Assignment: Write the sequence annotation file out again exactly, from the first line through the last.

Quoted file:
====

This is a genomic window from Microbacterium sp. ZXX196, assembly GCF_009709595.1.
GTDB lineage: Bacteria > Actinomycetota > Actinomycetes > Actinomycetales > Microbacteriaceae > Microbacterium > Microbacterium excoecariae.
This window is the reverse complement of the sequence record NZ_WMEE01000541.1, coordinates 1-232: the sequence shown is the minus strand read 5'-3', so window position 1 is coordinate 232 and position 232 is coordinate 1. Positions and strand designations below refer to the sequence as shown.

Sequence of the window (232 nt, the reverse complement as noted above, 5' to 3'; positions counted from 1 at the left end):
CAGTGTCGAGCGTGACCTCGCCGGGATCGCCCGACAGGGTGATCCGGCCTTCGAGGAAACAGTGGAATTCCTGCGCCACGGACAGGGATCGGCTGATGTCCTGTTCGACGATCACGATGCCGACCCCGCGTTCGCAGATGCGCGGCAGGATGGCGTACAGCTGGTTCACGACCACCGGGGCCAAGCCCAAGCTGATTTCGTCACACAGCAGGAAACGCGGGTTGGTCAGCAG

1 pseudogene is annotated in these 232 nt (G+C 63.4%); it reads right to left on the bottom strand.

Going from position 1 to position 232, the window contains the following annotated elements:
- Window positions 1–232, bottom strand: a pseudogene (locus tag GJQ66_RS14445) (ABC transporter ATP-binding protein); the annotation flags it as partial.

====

This is a genomic window from Microbacterium sp. ZXX196, assembly GCF_009709595.1.
GTDB lineage: Bacteria > Actinomycetota > Actinomycetes > Actinomycetales > Microbacteriaceae > Microbacterium > Microbacterium excoecariae.
This window is the reverse complement of the sequence record NZ_WMEE01000541.1, coordinates 1-232: the sequence shown is the minus strand read 5'-3', so window position 1 is coordinate 232 and position 232 is coordinate 1. Positions and strand designations below refer to the sequence as shown.

Sequence of the window (232 nt, the reverse complement as noted above, 5' to 3'; positions counted from 1 at the left end):
CAGTGTCGAGCGTGACCTCGCCGGGATCGCCCGACAGGGTGATCCGGCCTTCGAGGAAACAGTGGAATTCCTGCGCCACGGACAGGGATCGGCTGATGTCCTGTTCGACGATCACGATGCCGACCCCGCGTTCGCAGATGCGCGGCAGGATGGCGTACAGCTGGTTCACGACCACCGGGGCCAAGCCCAAGCTGATTTCGTCACACAGCAGGAAACGCGGGTTGGTCAGCAG

1 pseudogene is annotated in these 232 nt (G+C 63.4%); it reads right to left on the bottom strand.

Going from position 1 to position 232, the window contains the following annotated elements:
- Window positions 1–232, bottom strand: a pseudogene (locus tag GJQ66_RS14445) (ABC transporter ATP-binding protein); the annotation flags it as partial.